Apple is apparently considering a bid for online-streaming service Hulu, according to Bloomberg.
The news service drew that information from two anonymous sources, paraphrasing them as saying the bid was in early talks and “may lead to an offer.” Apple tends to be acquisition-shy, but with more than $76 billion cash on hand, it could easily make a play for Hulu, whose price tag Bloomberg and analysis firm SNL Kagan estimated at somewhere in the neighborhood of $2 billion.
Apple already exerts a heavy gravitational pull on the media world, thanks to its iTunes storefront, but Hulu’s streaming television episodes could help the company’s long-anticipated move into the cloud-based media services. Of course, that’s assuming that Apple makes a definitive play for Hulu, which offers both free, ad-supported video and a monthly premium subscription service.
In theory, Apple could integrate Hulu into its Apple TV franchise, giving it a boost in the competition against Google TV, which combines a Web browser and search capabilities into existing television services.
In June, Piper Jaffray analyst Gene Munster suggested that Apple is working on a television set for release sometime next year.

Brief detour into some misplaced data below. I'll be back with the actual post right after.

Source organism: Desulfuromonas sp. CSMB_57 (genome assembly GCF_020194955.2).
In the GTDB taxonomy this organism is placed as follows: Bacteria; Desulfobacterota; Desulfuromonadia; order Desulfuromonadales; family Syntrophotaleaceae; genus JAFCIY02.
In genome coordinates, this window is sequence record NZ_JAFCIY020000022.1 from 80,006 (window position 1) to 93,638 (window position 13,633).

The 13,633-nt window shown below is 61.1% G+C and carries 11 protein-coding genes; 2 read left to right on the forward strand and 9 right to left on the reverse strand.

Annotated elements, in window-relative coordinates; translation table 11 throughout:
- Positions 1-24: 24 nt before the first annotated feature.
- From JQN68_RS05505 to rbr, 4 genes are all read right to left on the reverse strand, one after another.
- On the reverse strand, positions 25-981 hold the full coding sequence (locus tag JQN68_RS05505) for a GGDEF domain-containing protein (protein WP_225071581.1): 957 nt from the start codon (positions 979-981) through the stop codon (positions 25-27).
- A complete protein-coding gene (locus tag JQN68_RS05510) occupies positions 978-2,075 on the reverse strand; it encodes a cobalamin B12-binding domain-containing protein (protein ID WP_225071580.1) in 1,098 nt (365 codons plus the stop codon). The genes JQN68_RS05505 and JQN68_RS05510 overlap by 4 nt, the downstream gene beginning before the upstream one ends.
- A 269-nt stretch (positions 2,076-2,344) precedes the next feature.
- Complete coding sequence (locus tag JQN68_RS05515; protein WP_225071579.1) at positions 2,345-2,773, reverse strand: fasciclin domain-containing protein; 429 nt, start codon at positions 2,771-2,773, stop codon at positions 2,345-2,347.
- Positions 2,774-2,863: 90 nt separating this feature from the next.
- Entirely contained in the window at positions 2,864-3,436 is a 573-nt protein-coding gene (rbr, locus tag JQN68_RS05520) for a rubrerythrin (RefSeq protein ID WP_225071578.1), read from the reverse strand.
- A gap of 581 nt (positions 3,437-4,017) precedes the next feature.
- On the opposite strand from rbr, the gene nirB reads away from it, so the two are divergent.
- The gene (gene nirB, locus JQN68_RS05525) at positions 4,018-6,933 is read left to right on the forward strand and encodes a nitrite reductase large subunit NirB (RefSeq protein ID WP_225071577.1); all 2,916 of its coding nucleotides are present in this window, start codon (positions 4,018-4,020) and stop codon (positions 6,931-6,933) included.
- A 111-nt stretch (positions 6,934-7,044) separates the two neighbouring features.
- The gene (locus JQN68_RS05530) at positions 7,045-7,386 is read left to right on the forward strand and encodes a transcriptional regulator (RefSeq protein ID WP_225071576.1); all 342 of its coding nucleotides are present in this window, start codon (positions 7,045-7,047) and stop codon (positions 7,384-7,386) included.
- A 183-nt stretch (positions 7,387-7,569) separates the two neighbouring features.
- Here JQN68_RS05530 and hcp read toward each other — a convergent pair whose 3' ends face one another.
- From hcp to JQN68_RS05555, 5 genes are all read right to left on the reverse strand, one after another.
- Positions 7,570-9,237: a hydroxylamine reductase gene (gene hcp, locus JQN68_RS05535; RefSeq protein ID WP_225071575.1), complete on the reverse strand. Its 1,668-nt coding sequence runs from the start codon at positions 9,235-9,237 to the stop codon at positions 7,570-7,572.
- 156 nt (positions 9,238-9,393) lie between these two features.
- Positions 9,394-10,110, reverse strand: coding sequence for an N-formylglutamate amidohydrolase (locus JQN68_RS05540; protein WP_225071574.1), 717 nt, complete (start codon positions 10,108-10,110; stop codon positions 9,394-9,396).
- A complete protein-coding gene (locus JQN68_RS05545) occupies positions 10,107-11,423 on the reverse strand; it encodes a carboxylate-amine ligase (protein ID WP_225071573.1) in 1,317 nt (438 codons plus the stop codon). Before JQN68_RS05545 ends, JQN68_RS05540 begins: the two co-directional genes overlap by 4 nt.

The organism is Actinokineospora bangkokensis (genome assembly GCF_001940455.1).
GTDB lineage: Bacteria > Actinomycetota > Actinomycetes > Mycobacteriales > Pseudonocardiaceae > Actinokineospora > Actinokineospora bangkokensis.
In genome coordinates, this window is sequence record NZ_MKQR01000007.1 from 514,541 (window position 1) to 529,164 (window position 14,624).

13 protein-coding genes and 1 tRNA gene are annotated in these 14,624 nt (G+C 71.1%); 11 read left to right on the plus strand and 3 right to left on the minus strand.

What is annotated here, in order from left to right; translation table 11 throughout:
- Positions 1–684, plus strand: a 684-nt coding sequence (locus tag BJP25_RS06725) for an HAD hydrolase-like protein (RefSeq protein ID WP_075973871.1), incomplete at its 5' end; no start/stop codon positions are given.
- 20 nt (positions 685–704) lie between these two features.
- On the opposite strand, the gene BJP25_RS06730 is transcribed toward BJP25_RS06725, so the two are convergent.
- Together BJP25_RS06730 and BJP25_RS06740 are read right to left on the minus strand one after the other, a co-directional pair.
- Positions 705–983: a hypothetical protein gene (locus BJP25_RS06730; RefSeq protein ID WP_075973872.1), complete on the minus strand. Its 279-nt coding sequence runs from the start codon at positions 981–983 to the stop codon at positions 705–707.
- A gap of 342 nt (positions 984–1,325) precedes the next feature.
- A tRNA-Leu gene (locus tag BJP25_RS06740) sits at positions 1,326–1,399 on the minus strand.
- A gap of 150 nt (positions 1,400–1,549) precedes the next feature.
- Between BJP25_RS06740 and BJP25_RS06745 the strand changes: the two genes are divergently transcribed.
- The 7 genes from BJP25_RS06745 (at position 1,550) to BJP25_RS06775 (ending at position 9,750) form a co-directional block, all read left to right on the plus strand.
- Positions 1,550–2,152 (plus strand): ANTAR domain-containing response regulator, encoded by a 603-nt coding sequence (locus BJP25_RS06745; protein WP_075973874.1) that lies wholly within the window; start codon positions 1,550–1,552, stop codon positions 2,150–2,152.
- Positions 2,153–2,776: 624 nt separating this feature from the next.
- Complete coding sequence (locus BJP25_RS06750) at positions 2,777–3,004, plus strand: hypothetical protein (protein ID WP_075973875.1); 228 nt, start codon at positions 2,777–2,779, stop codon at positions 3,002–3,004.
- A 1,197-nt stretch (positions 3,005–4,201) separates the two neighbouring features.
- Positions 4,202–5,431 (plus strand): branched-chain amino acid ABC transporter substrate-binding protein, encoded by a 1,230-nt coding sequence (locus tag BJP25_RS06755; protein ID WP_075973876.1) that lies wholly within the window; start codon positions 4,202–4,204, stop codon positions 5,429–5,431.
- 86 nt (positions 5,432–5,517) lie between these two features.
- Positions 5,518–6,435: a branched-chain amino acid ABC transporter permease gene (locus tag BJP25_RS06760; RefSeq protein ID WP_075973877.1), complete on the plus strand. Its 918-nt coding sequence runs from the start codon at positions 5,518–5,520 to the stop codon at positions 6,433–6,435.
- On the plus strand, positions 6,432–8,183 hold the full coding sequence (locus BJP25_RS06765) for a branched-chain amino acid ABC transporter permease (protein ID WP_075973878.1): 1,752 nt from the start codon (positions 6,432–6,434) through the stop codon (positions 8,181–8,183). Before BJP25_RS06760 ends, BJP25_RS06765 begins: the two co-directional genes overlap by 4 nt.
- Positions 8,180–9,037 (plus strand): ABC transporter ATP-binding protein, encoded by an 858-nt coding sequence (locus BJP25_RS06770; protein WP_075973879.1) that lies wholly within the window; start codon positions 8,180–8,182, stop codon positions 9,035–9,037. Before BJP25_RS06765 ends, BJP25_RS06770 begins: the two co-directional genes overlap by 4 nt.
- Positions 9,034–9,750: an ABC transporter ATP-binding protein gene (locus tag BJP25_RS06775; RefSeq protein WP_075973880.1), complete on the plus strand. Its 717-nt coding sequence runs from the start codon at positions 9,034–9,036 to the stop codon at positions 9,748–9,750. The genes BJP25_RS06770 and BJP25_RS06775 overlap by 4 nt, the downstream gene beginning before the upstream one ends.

“We continue to believe that Apple is developing a television set that will succeed its current Apple TV set-top-box, likely in late [calendar year] 2012,” he wrote in a June 23 research note. “As recently as May 11 the US Patent and Trademark Office has published Apple patents relating to television-specific technology,” including one for “advanced TV broadcast menus.”
Moreover, he saw Apple television as a radical game-changer for many of the company’s core products, including iCloud and the App Store. “Apple may add movies and TV shows purchased or rented in iTunes to the iCloud service, which could be viewed on a TV,” he wrote. “Apple’s strong iOS developer community would likely jump at the chance to build apps for an Apple Television, and Apple’s iOS users would likely jump at the chance to buy one.”
Those weren’t the first rumors of Apple’s supposed television plans. In April, Jefferies & Co. analyst Peter Misek wrote that Apple could launch a subscription-based video service, possibly in the form of a television set or a new set-top box-not to be confused with the company’s current Apple TV, a palm-size device that lets users stream Netflix and other content to their televisions.
If Apple does have plans for a subscription-based video service, purchasing Hulu could go a long way toward securing the infrastructure and rights it needs to make that happen. But as with most things Apple, trust that any details of a possible acquisition will be kept very hush-hush until a formal announcement.